Tuesday, December 25, 2007

Holiday mixers: Common drugs can be dangerous with food, drinks

Holiday mixers: Common drugs can be dangerous with food, drinks

The holidays can be a hazard for 91 million Americans taking prescription drugs. It's all too easy to forget about possible drug interactions when faced with platefuls of desserts, cocktail parties and seven-course dinners.

But before you load up on Grandma's English toffee and Aunt Edna's grapefruit spritzers, consider the possibilities: Though some drug interactions cause only mild discomfort, other drugs can produce moderate to severe side effects when combined with certain foods or drinks. Think high-fat foods, grapefruit, dairy or alcohol.

"I don't want to make it sound scary, but all drugs have toxic potential," said Taula Moyers, pharmacy clinical coordinator for Memorial Health System. "Some of them can cause renal problems, some of them can cause liver problems. It's going to be totally dependent on the drug and the extent of the interaction." Some common food-drug interactions include:

- Drinking grapefruit juice while on Lipitor, the most popular drug prescribed to lower cholesterol, increases the amount of Lipitor in the bloodstream, which can increase adverse effects like muscle pain, weakness and stiffness.

- Sular, a high blood pressure medication, shouldn't be taken with high-fat foods for the same reason -- the interaction increases the amount of drug in the bloodstream, increasing the side effects.

- Cipro, an antibiotic prescribed to treat bacterial infections, as well as other antibiotics in its class, can bind with dairy products, preventing proper absorption. However, unlike Lipitor, a patient can ingest dairy products while on their treatment -- just not at the same time as taking the pill.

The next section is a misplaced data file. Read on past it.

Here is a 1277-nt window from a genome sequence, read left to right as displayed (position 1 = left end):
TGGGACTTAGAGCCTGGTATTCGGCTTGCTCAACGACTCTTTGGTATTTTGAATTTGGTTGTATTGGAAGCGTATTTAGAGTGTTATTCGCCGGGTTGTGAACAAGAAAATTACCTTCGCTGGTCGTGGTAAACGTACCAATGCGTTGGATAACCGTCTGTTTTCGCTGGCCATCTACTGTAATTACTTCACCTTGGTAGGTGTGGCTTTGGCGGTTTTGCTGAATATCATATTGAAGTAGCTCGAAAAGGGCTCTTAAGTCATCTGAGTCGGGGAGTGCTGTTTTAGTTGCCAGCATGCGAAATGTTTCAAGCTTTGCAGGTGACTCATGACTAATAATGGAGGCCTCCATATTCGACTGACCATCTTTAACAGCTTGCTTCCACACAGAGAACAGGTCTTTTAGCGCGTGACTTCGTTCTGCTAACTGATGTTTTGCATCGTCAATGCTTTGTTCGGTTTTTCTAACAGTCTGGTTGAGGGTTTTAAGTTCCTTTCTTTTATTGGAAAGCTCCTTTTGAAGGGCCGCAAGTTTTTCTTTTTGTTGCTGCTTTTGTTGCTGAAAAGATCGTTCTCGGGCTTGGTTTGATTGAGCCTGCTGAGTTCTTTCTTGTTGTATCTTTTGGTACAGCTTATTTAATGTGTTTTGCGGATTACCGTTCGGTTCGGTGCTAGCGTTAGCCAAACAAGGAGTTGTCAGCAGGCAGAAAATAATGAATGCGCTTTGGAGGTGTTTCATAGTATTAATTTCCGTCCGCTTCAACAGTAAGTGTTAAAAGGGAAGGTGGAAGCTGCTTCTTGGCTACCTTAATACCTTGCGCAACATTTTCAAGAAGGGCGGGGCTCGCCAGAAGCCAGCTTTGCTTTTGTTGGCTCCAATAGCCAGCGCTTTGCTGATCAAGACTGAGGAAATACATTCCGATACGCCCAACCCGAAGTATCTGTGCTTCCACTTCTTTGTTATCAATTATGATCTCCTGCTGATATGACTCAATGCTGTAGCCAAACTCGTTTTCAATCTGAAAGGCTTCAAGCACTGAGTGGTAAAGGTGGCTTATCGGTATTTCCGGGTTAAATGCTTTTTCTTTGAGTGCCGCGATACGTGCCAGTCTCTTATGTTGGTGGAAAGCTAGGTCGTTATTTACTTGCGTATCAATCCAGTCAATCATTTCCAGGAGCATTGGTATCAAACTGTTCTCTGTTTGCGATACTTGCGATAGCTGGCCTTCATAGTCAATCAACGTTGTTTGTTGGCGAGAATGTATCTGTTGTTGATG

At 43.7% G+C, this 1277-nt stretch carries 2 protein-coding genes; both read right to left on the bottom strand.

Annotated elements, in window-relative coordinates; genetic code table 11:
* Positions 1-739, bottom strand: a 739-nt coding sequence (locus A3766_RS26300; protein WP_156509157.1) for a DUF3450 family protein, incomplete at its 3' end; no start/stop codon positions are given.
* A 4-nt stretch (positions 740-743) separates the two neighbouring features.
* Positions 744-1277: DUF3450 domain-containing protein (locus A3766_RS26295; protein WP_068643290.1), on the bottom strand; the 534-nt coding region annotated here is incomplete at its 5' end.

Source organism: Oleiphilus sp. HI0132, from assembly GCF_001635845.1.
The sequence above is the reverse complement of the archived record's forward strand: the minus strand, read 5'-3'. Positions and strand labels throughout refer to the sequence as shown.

- Monoamine oxidase inhibitors, a class of antidepressants, interact with foods rich in tyramine, which is found in processed foods, grapes, smoked meats and fish.

- Over-the-counter drugs like Tylenol, Midol and cough and cold products, which all contain acetaminophen, can cause liver damage when combined with large amounts of alcohol.

To avoid being served a dish or drink you can't have, Moyers suggested party-goers and hosts talk about restrictions beforehand.

"It's important that any time you go out to eat that whoever's doing the cooking be aware of any dietary concerns people have," she said. "Be upfront about any dietary restrictions."

Doctors typically outline potential reactions with foods, drinks and drugs when a drug is prescribed, and to further prevent confusion, many pharmacies have methods of flagging prescriptions that interact.

However, some doctors don't explain interactions well (or at all), and patients who visit multiple doctors or pharmacies can create further communication gaps.

"There is a lot of pressure put on the consumer to be aware of the potential for interactions with all medications," said Michael DeLuca, pharmacist and spokesman for pdrhealth.com, a medical resource run by Thomson Healthcare. "It is essential that consumers effectively communicate to their doctors and pharmacists all of the things they are taking."

The best defense against a drug interaction mix-up is fulldisclosure. Be sure to make your doctors aware of all herbs, vitamins and medications, including over-thecounter drugs.

Pharmacies often provide consumers with a printout of common side effects and interactions, and pharmacists can explain how and when to take a certain medication.



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